Stephen M Brown
I am reposting a message (see email at bottom) from Pacifica National Board Member Cerene Roberts, at her request.
The message is a bit cryptic. But in case anyone is in doubt as to what it means, the translation is this:
Because Pacifica is no longer able to support the cost of operating WBAI (nor can the station support itself), Pacifica is, and has been for some time, negotiating with one or more non-Pacifica entities or persons to take over management of WBAI under a lease-management arrangement. This will give the new operator carte blanche to do whatever it wishes with the signal.
So although WBAI might not be sold (yet), it seems almost certain to be leased.
But that might not be all bad. I would guess that Pacifica will lease to an entity (or person) with impeccable left- or near-left credentials. Therefore, the thrust of the station’s programming can be expected to remain the same, even if the programs themselves may not. There is at least one, and possibly several candidates offering to take over the station, whose names have been mentioned, but since I have not been able to verify either their identities or their offers personally, I will not name them.
There could be a hitch, though. Since the bylaws specify that WBAI must have a local station board, and also that this local station board must have a hand in the selection of management (or at least of the general manager), it will be interesting to see how the PNB and any new lessee will attempt to evade these requirements. And evade them they must, since it is inconceivable that any lessee (in its right mind) would wish to retain current WBAI management, on the one hand, or desire to be hampered in its decisions by the station’s LSB, on the other.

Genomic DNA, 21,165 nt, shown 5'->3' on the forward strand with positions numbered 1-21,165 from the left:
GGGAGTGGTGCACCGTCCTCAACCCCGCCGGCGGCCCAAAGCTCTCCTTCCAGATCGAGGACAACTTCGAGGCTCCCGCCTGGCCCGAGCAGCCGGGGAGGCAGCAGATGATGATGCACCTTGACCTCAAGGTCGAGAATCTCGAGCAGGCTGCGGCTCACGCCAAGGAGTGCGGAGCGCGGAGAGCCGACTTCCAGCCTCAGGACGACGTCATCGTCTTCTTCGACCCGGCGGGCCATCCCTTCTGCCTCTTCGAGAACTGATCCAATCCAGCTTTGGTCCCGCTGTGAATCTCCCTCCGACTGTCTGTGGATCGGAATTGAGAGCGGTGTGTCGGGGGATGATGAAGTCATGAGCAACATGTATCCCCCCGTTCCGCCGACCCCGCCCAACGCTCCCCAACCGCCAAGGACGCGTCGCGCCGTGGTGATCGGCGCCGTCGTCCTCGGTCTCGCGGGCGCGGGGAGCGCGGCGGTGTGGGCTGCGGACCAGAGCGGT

My guess is that, since WBAI’s LSB is (merely) a committee of the PNB, the PNB might simply terminate that committee, and accept the risk, and cost, of fighting off any legal challenges to that termination from whichever WBAI members might choose to make them.
All in all, depending on the character of the future lessee – that is, how bold, how progressive, and how willing it is to advertise the station vigorously to the general public (as no former management ever has) -- the public might ultimately be better served by a new (albeit undemocratic) WBAI management that can pay its bills, instead of by the current management, which cannot. At least the public will have a live WBAI to listen to, presumably dedicated to the Pacifica mission, instead of a dead WBAI, whose signal has been sold off, for big bucks, to Clearwater or some other right-wing commercial entity (as some on the PNB are in favor of, so that they can divide the sale proceeds among their own stations).
Stand by and watch the unfolding of events. For as mere listeners (or staff), watching is about the only thing you will be able to do.
Stephen M Brown
From: firstname.lastname@example.org [mailto:email@example.com] On Behalf Of Cerene Roberts
Sent: Sunday, October 13, 2013 3:54 PM
Subject: [wbailsbfinance] Emissions from the 2 most recent PNB Closed Sessions Please forward this email to the WBAI LSB's open and closed listservs. I am blocked from posting to either and from reading the closed listserv. For your convenience, the addresses are in the cc section above.
On the evening of October 3, 2013, the Pacifica Foundation Radio Board: met in Executive Session to discuss privileged matters pertaining to contract negotiations, and passed the following motion:
The PNB instructs the interim executive director to prepare a release an RFP (Request for Proposals) for Public Service Operating Agreements for WBAI-FM (99.5 FM - NY) for approval at the next meeting of the PNB, with a response date no longer than 30 days after the release of the RFP and the PNB instructs the interim executive director to schedule a conference call with the WBAI Local Station Board in the next 5-7 working days in executive session to discuss responses received to date.
(Editor’s Note: The abovereferenced conference call with the WBAI LSB has yet to be scheduled.)